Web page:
Creating a character.

I'd like to take a moment to briefly outline how I go about creating my characters in my work. Sort of a behind the scenes look at a work in progress. In fact I'll take an example from my current work in progress, a novella titled White Walker, that I expect to release February 15, 2014.

There, I've locked myself down to a date with this one. No more kidding around, time to finish this sucker.

Anyways back to my original post. For me my characters are an extension of the story itself. Like all of us they have their faults. Those little secrets that some of them keep even from themselves, that go into the bubbling stew that is their personality.

I do not physically describe my characters for the reader. Instead I paint a picture of that person's personality with the hope that the reader knows someone with similar traits.  This allows the reader to create a mental image of the person they know that meshes with the character I have created bringing more intimacy into the story. Emotionally investing the reader in the story.

If the reader knows someone with say Allan's personality they will see that person's face when they read those sections Allan appears in. If I described the character, using any one of the old standbys such, as checking their appearance in a mirror,  this takes the creation of the character from the readers hands, leaving in its wake a cardboard cutout  no one would really care about.

In White Walker a group of ten people are isolated in a call center by a blizzard that has shut down the entire east coast. Things are further complicated by the arrival of the White Walker, an old legend brought to these shores by Russian immigrants who emigrated to the U.S in the early parts of the nineteenth century. The White Walker feeds on the souls of all who become lost in winter storms.  He first appears to those in the call center in the guise of a man walking through the storm. Only as the snow swirls around him he fades in and out of view as if he's passing behind unseen curtains.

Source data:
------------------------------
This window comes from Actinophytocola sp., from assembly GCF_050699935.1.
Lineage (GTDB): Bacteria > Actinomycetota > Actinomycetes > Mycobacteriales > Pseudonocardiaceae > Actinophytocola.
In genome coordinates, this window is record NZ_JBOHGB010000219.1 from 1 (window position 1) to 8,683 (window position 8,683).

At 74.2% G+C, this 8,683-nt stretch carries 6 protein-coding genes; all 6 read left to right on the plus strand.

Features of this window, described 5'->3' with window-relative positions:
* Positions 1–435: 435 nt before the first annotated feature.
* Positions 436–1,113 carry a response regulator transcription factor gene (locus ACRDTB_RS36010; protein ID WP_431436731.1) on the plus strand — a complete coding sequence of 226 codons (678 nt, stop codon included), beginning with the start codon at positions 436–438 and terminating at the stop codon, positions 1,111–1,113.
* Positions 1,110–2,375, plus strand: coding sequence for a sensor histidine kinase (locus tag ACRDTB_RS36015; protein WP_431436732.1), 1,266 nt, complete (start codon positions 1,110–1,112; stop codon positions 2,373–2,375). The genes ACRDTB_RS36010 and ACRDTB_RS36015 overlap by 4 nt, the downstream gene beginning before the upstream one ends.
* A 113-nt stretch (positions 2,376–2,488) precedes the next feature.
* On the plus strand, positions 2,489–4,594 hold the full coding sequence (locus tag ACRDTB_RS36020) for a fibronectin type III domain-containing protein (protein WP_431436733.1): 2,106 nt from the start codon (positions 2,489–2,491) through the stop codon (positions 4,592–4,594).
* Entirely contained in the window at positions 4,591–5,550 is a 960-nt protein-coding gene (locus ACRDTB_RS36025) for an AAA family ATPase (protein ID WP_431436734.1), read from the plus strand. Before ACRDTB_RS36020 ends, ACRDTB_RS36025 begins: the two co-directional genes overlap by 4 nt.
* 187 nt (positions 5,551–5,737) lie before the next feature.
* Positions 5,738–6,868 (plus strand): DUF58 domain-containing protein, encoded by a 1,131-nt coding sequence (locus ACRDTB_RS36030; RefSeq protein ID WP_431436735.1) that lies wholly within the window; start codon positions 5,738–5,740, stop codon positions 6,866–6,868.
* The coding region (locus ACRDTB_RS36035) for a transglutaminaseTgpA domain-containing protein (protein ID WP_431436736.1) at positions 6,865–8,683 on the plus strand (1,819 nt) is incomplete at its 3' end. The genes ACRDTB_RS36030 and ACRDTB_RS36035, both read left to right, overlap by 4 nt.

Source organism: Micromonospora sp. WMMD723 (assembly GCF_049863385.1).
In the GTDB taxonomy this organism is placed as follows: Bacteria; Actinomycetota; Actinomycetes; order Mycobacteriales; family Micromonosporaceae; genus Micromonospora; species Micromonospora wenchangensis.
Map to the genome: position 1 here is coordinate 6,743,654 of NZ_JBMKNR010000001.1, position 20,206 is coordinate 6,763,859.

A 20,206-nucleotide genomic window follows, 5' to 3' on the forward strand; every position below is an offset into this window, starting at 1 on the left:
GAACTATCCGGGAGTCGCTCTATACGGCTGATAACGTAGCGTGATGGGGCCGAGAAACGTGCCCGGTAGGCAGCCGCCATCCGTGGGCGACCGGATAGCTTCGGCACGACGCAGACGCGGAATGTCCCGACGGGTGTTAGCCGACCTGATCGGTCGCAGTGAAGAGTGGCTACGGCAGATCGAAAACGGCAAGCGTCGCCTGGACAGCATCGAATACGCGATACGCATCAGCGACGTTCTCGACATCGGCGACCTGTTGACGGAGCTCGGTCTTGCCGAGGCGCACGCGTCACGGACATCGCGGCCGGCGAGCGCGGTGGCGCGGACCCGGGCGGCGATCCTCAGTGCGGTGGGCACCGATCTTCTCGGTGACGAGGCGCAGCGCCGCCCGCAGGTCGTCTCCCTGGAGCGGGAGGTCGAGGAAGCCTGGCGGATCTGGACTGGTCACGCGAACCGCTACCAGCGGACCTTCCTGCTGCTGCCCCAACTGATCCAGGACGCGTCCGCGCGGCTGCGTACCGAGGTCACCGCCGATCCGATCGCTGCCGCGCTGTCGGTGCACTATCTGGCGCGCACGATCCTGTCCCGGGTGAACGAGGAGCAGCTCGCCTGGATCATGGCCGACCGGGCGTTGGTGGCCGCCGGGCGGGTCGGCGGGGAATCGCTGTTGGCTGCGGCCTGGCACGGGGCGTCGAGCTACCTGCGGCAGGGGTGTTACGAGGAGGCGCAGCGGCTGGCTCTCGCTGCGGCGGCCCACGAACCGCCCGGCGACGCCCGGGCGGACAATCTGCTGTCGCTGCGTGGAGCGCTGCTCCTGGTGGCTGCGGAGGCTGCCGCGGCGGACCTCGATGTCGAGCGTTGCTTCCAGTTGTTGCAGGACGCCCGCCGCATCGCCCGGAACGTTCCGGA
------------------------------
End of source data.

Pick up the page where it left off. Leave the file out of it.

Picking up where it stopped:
The character I want to focus on is Cody. He's young, in his mid-twenties, no schooling beyond high school, in fact he's lucky he even graduated. He's a hard worker but he has a problem with organization and punctuality. He also has a bit of a drinking problem. A little hand me down from his father who would lay around the house getting drunk while Cody's mother worked three jobs to keep a roof over her family's head and food on the table. For the purposes of the story he will serve as the voice of reason believe it or not because he also does not hesitate to let anyone know what he's thinking.

He's a hardworking kid struggling to do the right thing yet hindered by his upbringing and a lack of maturity. He has yet to learn that hard drinking the night before work tends to leave one in the throes of a hangover. Of course he blames this on his friends who always seem to show up at the wrong moment. But in the end he will learn what true responsibility entails.

Have you formed a mental image of Cody?

Does he sound familiar?

He does to me because he is a near match of someone I know personally. While my creation of this character may sound like stereotyping, everything about him was drawn from real life. If you know someone like him I'm sure right about now you see that person's face with your mind's eye and you've associated the character of Cody with that image.

You've become emotionally attached to a fictional character.

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